For younger viewers, it may be necessary to explain that the new movie Short Cut to Nirvana does not offer pointers on how to obtain a cheap copy of the new CD box set by Kurt Cobain's old grunge-rock band. That, you'll have to figure out yourself. Doing so may prove more enlightening than watching the actual film in question, which offers the experience of tagging along on a religious pilgrimage in India, while delivering very little of the accompanying enlightenment.
In all fairness, an 85-minute documentary would be hard-pushed to deliver enlightenment under the best of circumstances, but given that, it needs to offer up something else: narrative thrust, perhaps, or characters whose fate is in question. Nope and nope, in this instance. If you like looking at religious Hindus, you'll love Short Cut to Nirvana. If you want much more than that … dunno what to tell you.
The film, by Maurizio Benazzo and Nick Day, looks at the Kumbh Mela, which is considered the world's largest gathering of people — with 30 million to 70 million attendees — and has occurred every 12 years since around 500 B.C. Mark Twain wrote of it in 1895. Legend has it that the whole thing began when gods and demons fought over a pot of nectar that could grant immortality — a chase ensued that lasted 12 days, with four drops spilling from the pot. The four drops became four cities; each of the 12 days became a year.
From a foreigner's point of view, the event looks like a massive carnival in which every vendor's tent is religiously oriented. Our sort-of guide is Swami Krishnanand, but he seems most interested in blond American nurse Dyan Summers, who offers us platitudes about how much she's changed but can't really articulate exactly how she's changed. When the swami tells us that being with a woman helps your spiritual development, it's presented in such a way that it could be a pickup line rather than anything profound. Maybe he's jealous; earlier, Dyan got to inject another guru in the rear end, and he appeared to enjoy the experience greatly.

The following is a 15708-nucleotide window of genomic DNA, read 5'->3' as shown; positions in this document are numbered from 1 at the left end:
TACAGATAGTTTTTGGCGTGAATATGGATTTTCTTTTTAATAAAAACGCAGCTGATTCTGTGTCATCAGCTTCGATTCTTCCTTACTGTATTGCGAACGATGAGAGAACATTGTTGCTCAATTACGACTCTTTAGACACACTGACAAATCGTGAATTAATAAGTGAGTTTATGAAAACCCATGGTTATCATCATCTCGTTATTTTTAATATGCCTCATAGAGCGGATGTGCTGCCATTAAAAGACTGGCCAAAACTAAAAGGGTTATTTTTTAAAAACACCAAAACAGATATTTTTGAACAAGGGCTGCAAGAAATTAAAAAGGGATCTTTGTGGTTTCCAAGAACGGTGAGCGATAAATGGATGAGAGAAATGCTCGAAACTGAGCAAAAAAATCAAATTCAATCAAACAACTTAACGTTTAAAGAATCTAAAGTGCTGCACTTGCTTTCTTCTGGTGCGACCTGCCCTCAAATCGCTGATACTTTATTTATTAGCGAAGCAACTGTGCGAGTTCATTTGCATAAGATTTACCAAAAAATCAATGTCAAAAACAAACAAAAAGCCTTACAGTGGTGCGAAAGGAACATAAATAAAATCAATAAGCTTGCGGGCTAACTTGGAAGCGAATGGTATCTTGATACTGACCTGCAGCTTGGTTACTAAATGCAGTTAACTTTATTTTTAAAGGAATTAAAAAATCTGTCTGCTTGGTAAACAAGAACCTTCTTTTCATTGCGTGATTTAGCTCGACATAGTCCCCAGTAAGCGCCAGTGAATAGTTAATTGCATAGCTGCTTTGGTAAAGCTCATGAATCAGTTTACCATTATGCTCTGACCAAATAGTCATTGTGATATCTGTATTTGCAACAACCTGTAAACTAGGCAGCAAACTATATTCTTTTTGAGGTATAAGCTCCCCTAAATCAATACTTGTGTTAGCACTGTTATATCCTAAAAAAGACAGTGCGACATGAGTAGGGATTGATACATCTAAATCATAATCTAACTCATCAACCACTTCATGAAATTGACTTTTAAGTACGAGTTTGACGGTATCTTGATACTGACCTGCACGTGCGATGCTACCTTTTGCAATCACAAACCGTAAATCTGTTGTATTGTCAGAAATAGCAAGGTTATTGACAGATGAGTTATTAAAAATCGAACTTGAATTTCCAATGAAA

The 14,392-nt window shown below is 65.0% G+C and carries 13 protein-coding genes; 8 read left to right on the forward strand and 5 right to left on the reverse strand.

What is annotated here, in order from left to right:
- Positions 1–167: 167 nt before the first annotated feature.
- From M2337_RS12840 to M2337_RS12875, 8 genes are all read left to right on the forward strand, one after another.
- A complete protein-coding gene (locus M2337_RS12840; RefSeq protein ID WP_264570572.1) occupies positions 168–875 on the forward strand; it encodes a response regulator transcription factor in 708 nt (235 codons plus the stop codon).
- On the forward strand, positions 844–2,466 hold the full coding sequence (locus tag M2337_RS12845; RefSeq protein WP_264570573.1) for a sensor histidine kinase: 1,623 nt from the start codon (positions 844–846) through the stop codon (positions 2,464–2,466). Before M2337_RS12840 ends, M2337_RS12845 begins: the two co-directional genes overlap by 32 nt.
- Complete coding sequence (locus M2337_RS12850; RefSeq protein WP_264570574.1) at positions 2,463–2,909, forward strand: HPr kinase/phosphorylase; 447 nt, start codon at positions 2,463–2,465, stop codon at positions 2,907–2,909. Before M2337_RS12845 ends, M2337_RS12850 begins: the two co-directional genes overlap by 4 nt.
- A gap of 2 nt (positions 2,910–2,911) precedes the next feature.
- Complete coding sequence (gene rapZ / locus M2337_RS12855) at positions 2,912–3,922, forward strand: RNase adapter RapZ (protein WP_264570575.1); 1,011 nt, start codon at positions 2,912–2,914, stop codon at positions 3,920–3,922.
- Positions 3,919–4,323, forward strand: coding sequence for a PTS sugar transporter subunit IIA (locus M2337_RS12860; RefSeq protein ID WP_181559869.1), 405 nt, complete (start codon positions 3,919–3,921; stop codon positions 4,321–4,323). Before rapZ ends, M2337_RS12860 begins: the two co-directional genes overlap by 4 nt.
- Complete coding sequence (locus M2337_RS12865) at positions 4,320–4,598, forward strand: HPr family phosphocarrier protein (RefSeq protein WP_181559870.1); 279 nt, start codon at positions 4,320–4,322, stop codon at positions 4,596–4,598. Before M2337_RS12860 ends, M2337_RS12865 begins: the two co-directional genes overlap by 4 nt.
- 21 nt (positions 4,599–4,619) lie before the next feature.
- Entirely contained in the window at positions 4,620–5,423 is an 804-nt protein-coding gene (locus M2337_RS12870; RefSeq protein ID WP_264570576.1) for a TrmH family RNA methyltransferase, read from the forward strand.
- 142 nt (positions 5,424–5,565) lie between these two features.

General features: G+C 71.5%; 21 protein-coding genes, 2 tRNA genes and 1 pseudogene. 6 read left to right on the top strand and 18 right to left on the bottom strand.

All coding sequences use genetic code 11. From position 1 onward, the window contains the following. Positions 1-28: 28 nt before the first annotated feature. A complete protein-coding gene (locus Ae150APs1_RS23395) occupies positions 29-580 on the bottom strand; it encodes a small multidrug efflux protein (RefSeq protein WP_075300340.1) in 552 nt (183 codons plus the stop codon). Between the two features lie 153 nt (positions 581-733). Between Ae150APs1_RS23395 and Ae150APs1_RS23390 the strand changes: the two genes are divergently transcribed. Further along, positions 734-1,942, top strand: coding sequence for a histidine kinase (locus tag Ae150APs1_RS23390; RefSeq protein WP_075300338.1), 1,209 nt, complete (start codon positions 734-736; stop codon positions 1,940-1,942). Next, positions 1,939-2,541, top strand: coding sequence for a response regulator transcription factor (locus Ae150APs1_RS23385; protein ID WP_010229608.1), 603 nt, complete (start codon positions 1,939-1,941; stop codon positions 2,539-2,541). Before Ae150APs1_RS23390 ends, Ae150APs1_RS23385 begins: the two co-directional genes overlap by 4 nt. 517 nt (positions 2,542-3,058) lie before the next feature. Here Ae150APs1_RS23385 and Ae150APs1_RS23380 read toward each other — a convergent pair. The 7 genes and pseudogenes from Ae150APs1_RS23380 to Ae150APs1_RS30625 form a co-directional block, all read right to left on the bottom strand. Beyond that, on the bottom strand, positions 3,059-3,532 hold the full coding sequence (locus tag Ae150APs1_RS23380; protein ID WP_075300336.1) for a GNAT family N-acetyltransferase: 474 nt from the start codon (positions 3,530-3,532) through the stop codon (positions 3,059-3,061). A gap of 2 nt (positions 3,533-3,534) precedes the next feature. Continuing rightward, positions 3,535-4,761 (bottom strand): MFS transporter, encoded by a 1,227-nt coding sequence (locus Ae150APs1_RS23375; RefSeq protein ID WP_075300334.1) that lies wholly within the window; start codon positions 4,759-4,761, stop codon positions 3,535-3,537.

There are certainly some freak-show attributes to the pilgrimage that ought to appeal to curious eyes: Japanese spiritualist Yog Mata specializes in being buried for days on end, thanks to the mind-body separation technique known as Samadhi ('90s altrock fans may remember that word from the popular CD by the band Live). Ramananad Puri advocates sitting in the same position for hours on end, which “is better than what you get in the whole day.” One unnamed individual wraps his penis around a bamboo stick, then twists the stick. Avadhoor Baba sits on red-hot nails. Kali Baada boasts a huge lip ring and nasal piercings that put every American goth/metalhead to shame. And if you like watching naked dudes, hang in there for the climax, and a mass-bathing scene that's schlong heaven.
The Dalai Lama even shows up to espouse some rather noncontroversial spiritual ideas, such as, “Conversion I think is outdated.” Much of the spirituality expressed herein is similar, all about the unity of all people, the exaltation of love, the condemnation of excessive riches, and the ways in which all religions are means to the same end, or, phrased a tad more clumsily, “There's no 'this way' that's completely opposite from 'that way.'” Conservative Christians and Muslims may have a problem with such pagan statements, but most others won't.
One might consider, however, that even a hard-core Christian or Muslim festival would look similarly loving if examined only on a superficial level. The filmmakers don't ask specific questions about the religious requirements of the various gurus that could have shed more light. The most interesting opportunity to do so would have been at the point in the movie when it's put forward that couples are ideal because they produce children. Does that mean homosexuals, who can't reproduce without outside assistance, aren't so ideal? You won't find out in this instance. You get the sense that tolerance is encouraged, but who knows where that begins and ends: Different people define the word differently. One thing that is striking, however, is that most of the gurus seem to have a good sense of humor and like to laugh, which stands in striking contrast to the U.S. perception of religious devotees as humorless squares who like to condemn everything in the culture.